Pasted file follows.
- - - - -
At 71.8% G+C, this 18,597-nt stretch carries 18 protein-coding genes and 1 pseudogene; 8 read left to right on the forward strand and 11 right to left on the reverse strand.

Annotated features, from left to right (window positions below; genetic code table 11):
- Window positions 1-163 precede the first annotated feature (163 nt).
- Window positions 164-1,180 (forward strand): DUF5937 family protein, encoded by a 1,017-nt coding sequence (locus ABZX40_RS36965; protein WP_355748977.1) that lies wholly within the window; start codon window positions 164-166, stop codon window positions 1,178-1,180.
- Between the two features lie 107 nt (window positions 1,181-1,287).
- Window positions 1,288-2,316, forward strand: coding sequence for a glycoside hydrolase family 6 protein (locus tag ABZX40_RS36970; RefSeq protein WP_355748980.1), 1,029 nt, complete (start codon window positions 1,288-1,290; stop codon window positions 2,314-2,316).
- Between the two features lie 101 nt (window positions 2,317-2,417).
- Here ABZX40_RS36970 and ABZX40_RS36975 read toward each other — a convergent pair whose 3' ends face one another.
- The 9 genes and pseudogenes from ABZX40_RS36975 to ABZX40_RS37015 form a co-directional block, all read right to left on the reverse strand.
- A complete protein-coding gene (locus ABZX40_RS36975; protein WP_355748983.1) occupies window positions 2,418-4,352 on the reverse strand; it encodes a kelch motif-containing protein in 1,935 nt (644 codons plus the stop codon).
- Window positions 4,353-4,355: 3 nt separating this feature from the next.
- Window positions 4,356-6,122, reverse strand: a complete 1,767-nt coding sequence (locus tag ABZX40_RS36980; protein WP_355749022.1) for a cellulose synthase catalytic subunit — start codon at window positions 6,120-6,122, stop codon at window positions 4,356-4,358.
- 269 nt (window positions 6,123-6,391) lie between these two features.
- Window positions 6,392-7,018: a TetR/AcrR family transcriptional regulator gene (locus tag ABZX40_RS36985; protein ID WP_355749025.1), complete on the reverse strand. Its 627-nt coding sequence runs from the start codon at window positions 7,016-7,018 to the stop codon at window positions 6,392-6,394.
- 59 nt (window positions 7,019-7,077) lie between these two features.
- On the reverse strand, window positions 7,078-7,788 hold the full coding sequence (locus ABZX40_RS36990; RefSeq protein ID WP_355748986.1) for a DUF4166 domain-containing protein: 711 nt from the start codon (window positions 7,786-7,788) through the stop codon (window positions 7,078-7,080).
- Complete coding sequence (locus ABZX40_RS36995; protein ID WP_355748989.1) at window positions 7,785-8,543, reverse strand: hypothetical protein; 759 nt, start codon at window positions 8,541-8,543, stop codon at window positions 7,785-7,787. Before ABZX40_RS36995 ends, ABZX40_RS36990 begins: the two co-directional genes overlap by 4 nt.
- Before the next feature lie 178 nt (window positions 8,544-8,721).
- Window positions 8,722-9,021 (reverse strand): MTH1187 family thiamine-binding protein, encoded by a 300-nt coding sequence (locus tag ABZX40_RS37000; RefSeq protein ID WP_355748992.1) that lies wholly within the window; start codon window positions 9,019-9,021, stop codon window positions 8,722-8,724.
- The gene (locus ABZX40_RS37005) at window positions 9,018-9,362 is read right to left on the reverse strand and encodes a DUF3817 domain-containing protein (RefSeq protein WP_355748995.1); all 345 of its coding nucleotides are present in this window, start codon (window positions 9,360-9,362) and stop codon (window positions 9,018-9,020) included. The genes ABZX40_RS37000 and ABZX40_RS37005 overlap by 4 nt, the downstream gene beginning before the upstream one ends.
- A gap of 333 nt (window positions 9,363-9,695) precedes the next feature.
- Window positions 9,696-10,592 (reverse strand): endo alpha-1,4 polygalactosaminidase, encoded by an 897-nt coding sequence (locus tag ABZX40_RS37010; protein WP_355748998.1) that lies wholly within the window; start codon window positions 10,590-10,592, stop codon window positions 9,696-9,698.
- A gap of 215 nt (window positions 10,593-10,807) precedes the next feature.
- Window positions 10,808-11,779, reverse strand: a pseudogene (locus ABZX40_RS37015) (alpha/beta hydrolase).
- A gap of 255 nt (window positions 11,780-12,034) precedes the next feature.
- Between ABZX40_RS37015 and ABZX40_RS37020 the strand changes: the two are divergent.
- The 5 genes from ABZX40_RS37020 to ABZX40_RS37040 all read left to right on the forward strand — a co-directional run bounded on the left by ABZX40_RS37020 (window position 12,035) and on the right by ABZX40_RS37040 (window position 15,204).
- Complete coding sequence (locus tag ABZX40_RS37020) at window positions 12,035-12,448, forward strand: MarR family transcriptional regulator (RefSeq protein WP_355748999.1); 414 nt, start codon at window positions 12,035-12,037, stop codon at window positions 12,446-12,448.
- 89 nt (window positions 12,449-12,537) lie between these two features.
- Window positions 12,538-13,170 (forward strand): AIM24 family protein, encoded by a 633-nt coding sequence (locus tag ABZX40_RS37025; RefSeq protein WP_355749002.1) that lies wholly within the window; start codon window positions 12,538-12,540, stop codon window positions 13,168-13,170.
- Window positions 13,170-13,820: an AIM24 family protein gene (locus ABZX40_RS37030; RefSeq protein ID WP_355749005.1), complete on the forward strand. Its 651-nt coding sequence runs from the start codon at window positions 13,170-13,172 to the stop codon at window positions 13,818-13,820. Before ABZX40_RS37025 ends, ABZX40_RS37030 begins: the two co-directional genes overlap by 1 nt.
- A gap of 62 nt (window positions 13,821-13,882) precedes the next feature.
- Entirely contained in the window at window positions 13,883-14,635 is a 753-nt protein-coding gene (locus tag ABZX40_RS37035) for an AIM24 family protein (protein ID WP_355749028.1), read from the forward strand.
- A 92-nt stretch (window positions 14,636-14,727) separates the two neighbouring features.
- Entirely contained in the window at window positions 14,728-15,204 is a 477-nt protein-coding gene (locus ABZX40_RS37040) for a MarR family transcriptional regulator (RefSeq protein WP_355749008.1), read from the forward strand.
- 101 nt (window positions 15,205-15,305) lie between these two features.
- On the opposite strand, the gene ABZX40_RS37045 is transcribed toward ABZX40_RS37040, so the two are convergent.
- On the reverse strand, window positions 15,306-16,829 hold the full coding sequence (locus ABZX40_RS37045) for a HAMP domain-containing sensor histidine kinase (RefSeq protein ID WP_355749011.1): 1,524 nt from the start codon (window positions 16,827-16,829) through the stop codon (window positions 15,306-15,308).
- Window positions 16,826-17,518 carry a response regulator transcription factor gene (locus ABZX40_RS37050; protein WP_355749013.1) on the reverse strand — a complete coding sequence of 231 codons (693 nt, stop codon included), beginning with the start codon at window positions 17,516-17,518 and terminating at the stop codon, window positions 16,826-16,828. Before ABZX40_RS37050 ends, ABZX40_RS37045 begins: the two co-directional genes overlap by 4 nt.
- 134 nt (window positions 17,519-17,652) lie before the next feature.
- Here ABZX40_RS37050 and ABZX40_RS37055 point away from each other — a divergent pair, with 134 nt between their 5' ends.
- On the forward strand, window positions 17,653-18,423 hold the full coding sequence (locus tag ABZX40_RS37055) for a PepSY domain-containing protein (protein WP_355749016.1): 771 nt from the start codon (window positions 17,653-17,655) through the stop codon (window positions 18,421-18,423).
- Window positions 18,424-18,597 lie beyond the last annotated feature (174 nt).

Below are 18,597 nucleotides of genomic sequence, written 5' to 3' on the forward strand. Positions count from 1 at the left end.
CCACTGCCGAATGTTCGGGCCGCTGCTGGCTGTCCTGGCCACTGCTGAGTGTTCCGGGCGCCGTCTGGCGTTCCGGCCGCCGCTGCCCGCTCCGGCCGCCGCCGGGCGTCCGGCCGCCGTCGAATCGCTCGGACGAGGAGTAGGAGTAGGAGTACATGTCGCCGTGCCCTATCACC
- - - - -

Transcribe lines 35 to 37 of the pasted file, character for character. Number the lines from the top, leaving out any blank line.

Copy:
- Entirely contained in the window at window positions 14,728-15,204 is a 477-nt protein-coding gene (locus ABZX40_RS37040) for a MarR family transcriptional regulator (RefSeq protein WP_355749008.1), read from the forward strand.
- 101 nt (window positions 15,205-15,305) lie between these two features.
- On the opposite strand, the gene ABZX40_RS37045 is transcribed toward ABZX40_RS37040, so the two are convergent.